This article emerges out of the work of the The Swiss National Research Programme “Advancing 3R” (NRP 79). It features contributions from AnNex team member and NRP Steering Committee member Professor Gail Davies. The paper embodies and develops many of the aspirations of the AnNex programme in stating that: "Looking at the debate on advancing 3Rs from this angle, the humanities and social sciences are not the fifth wheel: they are as important as natural science and biomedicine in the project of advancing implementation of the 3Rs and developing the 3Rs themselves."
Historically and today, the law serves as a site of struggle over animal research. The UK's Animals (Scientific Procedures) Act (A(SP)A) of 1986 sought to balance the interests and concerns of scientists, vets, animal welfare campaigners, and publics. If we accept that the law plays this central role in balancing concerns about animal research, it is important to understand how this is facilitated in practice through the interpretation of key terms within the legislation such as “animal research” and “experimentation”. Our purpose in this paper is to explore how the remit and edges of animal research law are constituted, in the sense of grasping something in accordance with cultural codes that make it meaningful for a particular group, in order to determine what counts as permissible animal research and experimentation.
This book features highlights from the Animal Research Nexus Programme to demonstrates how the humanities and social sciences can contribute to understanding what is created through animal procedures - including constitutional forms of research governance, different institutional cultures of care, the professional careers of scientists and veterinarians, collaborations with patients and publics, and research animals, specially bred for experiments or surplus to requirements.
Developing the idea of the animal research nexus, this book explores how connections and disconnections are made between these different elements, how these have reshaped each other historically, and how they configure the current practice and policy of UK animal research.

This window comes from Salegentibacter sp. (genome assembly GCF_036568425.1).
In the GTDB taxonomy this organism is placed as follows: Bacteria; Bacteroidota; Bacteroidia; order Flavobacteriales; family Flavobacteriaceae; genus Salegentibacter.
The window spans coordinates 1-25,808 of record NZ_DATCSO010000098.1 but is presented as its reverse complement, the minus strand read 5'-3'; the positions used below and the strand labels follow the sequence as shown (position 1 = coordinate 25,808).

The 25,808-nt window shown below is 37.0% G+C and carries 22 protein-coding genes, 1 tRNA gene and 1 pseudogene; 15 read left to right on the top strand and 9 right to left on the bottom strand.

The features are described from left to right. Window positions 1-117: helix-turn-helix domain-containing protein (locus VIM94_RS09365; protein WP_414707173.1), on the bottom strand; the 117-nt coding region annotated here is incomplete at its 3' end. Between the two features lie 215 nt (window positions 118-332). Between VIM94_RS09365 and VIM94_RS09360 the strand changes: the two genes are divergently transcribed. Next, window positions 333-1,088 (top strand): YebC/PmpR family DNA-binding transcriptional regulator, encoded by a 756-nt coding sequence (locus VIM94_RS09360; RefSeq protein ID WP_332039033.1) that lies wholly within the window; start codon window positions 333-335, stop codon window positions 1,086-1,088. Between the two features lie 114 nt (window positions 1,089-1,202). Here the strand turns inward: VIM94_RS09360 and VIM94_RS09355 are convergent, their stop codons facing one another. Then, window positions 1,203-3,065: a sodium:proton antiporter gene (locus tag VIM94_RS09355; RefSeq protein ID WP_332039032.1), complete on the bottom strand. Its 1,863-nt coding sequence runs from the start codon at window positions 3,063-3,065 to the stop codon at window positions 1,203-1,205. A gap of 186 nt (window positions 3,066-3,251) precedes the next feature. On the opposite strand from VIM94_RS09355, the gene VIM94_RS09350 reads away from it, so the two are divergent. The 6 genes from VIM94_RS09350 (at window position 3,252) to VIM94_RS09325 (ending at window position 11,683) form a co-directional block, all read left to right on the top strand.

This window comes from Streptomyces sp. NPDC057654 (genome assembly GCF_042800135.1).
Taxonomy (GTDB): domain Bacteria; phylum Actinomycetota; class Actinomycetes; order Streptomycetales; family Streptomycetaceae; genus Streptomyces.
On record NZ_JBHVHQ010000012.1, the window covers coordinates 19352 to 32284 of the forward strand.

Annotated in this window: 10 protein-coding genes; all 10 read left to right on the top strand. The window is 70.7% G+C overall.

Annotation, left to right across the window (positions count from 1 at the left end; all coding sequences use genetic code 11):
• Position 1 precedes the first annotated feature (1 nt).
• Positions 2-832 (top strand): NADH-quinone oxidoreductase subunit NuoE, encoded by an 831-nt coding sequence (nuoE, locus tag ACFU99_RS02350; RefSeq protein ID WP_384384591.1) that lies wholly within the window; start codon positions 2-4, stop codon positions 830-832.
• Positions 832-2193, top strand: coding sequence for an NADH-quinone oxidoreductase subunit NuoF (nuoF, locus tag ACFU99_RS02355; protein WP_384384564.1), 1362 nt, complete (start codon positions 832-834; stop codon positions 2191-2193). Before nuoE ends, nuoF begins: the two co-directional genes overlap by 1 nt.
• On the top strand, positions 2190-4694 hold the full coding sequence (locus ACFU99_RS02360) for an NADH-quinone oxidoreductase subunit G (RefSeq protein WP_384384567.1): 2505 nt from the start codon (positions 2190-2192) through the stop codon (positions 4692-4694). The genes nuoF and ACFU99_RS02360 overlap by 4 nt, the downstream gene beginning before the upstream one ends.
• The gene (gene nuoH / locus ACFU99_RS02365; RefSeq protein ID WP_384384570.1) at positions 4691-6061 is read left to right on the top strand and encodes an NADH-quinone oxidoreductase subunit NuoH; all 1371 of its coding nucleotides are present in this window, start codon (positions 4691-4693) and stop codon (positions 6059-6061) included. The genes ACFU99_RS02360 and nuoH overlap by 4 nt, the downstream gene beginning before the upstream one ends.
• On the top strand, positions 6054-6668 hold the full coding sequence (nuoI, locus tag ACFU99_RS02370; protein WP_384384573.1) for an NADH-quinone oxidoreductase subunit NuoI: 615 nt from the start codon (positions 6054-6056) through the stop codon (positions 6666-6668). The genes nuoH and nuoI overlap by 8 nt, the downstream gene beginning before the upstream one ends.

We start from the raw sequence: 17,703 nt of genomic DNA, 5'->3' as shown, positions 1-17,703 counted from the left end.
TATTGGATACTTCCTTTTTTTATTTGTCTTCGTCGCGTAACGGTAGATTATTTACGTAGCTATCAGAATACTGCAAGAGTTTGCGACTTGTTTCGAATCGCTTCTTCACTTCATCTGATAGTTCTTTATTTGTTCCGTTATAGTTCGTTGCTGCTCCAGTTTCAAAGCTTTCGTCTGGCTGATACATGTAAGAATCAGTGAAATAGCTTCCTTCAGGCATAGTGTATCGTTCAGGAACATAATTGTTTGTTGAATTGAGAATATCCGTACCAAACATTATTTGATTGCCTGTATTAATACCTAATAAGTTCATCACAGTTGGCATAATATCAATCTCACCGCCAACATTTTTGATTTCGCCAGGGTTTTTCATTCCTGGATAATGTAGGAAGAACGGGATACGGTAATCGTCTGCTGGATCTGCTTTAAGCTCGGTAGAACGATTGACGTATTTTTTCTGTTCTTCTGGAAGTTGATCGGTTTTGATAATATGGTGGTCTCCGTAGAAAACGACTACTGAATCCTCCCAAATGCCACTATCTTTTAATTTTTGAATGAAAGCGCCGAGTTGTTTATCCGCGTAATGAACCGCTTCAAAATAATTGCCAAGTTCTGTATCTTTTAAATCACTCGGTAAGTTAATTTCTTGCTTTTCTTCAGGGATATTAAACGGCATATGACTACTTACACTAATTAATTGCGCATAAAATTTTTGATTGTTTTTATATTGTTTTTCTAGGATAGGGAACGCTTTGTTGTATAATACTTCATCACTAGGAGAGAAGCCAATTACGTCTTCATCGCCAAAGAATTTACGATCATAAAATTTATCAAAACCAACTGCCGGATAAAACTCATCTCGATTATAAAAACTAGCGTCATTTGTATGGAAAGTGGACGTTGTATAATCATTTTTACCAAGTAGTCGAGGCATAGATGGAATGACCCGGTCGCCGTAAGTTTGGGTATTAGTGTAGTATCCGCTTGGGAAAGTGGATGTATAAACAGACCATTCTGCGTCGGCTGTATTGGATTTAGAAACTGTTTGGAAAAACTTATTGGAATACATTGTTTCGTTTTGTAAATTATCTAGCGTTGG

This paper explores what happens to care, and decisions about ending and extending life, when research animals become pets and pets become research animals. To do this, we draw on in- depth qualitative research on (i) rehoming of laboratory animals, (ii) veterinary clinical research, and (iii) the role of the Named Veterinary Surgeon (NVS) in UK animal research. Key contributions of our work include highlighting: how care roles can be split; the impor- tance of considering speculative and in-practice elements of care; the context-dependency and multiplicity of practices of killing in the veterinary clinic and laboratory; and the flexibility and changing nature of animal categories.
The increasingly global scope of biomedical research and testing using animals is generating disagreement over the best way to regulate laboratory animal science and care. Despite many common aims, the practices through which political and epistemic authority are allocated in the regulations around animal research varies internationally. This article proposes a framework for understanding and thinking across national differences in the regulation of animal research.
Drawing on insights from qualitative social science research, this paper aims to prompt reflection on social, ethical and regulatory challenges faced by scientists undertaking invasive animal research in the field. We explore challenges relating to the management of (i) relationships with publics and stakeholders; (ii) ethical considerations not present in the laboratory; (iii) working under an array of regulations; and (iv) relationships with regulators (especially vets). We argue that flexibility—at a personal and policy level—and respect for others’ expertise emerged as two key ways of negotiating ethical challenges, fostering positive working relationships and promoting good care for individual animals and broader ecosystems.
This report explores what a social science perspective might add to understanding the debates surrounding the use of horseshoe crabs in endotoxin testing. It draws on qualitative research with stakeholders, alongside documentary and policy analysis to examine the various perspectives, positions, and sides of debates about horseshoe crabs. This report attempts to represent the wide diversity of stakeholder perspectives about the biomedical use of horseshoe crabs in a balanced manner.
The third issue of the AnNex Newsletter, December 2019
These notes summarise some key topics of conversation at the workshop 'Out of the lab, into the field: Exploring animal research at POLEs', held on the 30th Sept-1st Oct, 2019, at Keble College, Oxford. Please feel free to share these notes with your colleagues and wider networks.
Issue 2, Summer 2019
Social scientists and historians have long observed that laboratory and field research are rather different (e.g., Gieryn, 2006; Kohler, 2002).
Numbers can be a contentious issue in animal research.
Can animals volunteer to participate in research? If so, what does volunteering look like, and what does it mean for animal welfare?
"How different does a fish really feel from one day to the next?" Zebrafish larvae become protected animals at the age of 5 days post fertilisation. At 4 days, they are not. Why is this?
Citizen science is a fundamental contributor to wildlife research in the UK but its regulation can be complex.
What kinds of ethical and practical challenges do wildlife researchers face? How do these challenges compare with those faced by researchers working with laboratory animals?
This special issue aims to bring together work in the social science and humanities on the regulatory themes associated with animal research and knowledge production resulting from it, including but not limited to professionalisation, transparency